About the Book
The Book of Mev is the story of Mev Puleo, an American photojournalist and young Catholic who actively confronted a world of injustice, poverty and violence. From witnessing homelessness in the United States to struggles for social change in Haiti, El Salvador, and Brazil, Puleo used photography and interviews to be a bridge between poverty and affluence, the First World and the Third World. Puleo’s familiarity with suffering, however, was dramatically intensified when she was diagnosed with a malignant brain tumor at the age of thirty-one. She died twenty-one months later.
In his book, All Saints: Daily Reflections on Saints, Prophets, and Witnesses for Our Time (Crossroads, 1997), Robert Ellsberg placed Mev Puleo — a “witness of solidarity” — alongside the Hindu Mohandas Gandhi, the Jew Anne Frank, the French writer Albert Camus, and many traditional Catholic saints. While in his two pages, Ellsberg hinted at Puleo’s short life of passionate integrity, The Book of Mev chronicles her soaring and searing journey as a photographer, person of faith, and woman in love.
Puleo’s husband, Mark Chmiel, author of a critical study of Holocaust survivor and writer Elie Wiesel, portrays his wife’s passion, playfulness, drive and weaknesses with candor and sensitivity. A personal love story, political commentary, and religious odyssey, Part One of The Book of Mev covers the genesis of Chmiel and Puleo’s relationship; their graduate studies in theology and travels to Brazil, El Salvador, Haiti and Israel/Palestine; their wrestling with the challenges of faith, engagement with social injustices, and decision to marry. Part Two deals with the diagnosis of Puleo’s tumor and subsequent surgery, and her own struggle to recover and, eventually, face her imminent death. Part Three concludes with Chmiel’s efforts to grieve and give thanks, remember and let go.
Written in short chapters, the story of Mev Puleo’s life, suffering, and death is structured around several recurring themes such as accompaniment, bearing witness, community, prayer, reading, and remembering the dead. These often appear in new contexts, giving the reader a deeper appreciation for their essential place in all our lives. The memoir is multivocal as the author’s voice gives way frequently to Puleo’s, and her voice makes room for her interviewees, in addition to the testimonies from friends as well as human rights workers. In addition, Chmiel and Puleo explore the wisdom of Catholic women activists as well as contemporary religious figures such Buddhist teacher Thich Nhat Hanh. Further, the many genres appearing in the book, which add a rich texture to Puleo’s quest for authenticity, include story, Congressional testimony, prayers, poetry, interviews, love letters, reminiscences, and eulogies. While the photographs in the book are mostly those taken by Puleo during her travels abroad, Chmiel includes a few of Puleo herself, both in her radiant health and during her growing illness. Thus, Puleo and Chmiel’s photographs reveal both beauty and pain, in the struggling poor and in Puleo herself.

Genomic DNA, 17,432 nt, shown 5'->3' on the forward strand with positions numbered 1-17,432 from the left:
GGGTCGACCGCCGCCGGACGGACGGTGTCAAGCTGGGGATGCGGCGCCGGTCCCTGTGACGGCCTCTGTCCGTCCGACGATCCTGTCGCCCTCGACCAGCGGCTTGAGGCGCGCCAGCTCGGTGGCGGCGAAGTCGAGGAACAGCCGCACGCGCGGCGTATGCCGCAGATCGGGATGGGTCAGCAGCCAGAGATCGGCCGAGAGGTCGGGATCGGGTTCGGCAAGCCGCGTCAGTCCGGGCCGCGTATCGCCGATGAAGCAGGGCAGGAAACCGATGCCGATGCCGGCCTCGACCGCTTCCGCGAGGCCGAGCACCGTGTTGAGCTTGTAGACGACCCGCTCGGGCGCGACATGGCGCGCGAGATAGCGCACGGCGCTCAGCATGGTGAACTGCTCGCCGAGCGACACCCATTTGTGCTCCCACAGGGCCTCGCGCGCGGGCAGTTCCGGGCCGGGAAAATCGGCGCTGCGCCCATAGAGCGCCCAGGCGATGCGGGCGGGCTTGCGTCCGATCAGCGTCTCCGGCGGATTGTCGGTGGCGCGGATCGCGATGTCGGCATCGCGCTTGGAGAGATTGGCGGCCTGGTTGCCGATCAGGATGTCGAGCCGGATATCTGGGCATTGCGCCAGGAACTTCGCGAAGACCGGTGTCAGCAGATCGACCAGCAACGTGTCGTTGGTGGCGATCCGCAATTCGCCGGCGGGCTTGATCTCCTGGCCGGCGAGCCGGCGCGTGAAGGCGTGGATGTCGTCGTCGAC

Mev Puleo’s life was an ardent search for faith, hope, and love. The Book of Mev explores many varieties of love including that between a woman and man who teach and learn from each other, as well as the communities they are blessed to be part of. Puleo’s own compassion in the face of so much social suffering and her joie de vivre even as she battles with cancer provide an unusual portrait of a young person’s grappling with death and life’s ultimate questions. As a college student, Ms. Puleo wrote:”When I was in my early teens, a thought took hold of me. Jesus didn’t die to save us from suffering– he died to teach us how to suffer, to be with us in our every anguish and agony, to give meaning to our pain. . . . Sometimes I actually mean it. I’d rather die young, having lived a life crammed with meaning than to die old, even in security, but without meaning.” Readers of all ages and religious commitments will find such meaning in The Book of Mev, which illumines such timeless issues as the joy of connection, the suffering of the innocent, and the grace found in community. Chmiel contextualizes the particulars of Puleo’s life by making reference to broader, global struggles for life and justice in Iraq, Haiti, Brazil, and the Middle East. In such wise, The Book of Mev offers a challenge to American readers not only to savor the people one loves in the present moment but also to consider a wider horizon of faith and struggle beyond one’s own personal misfortunes.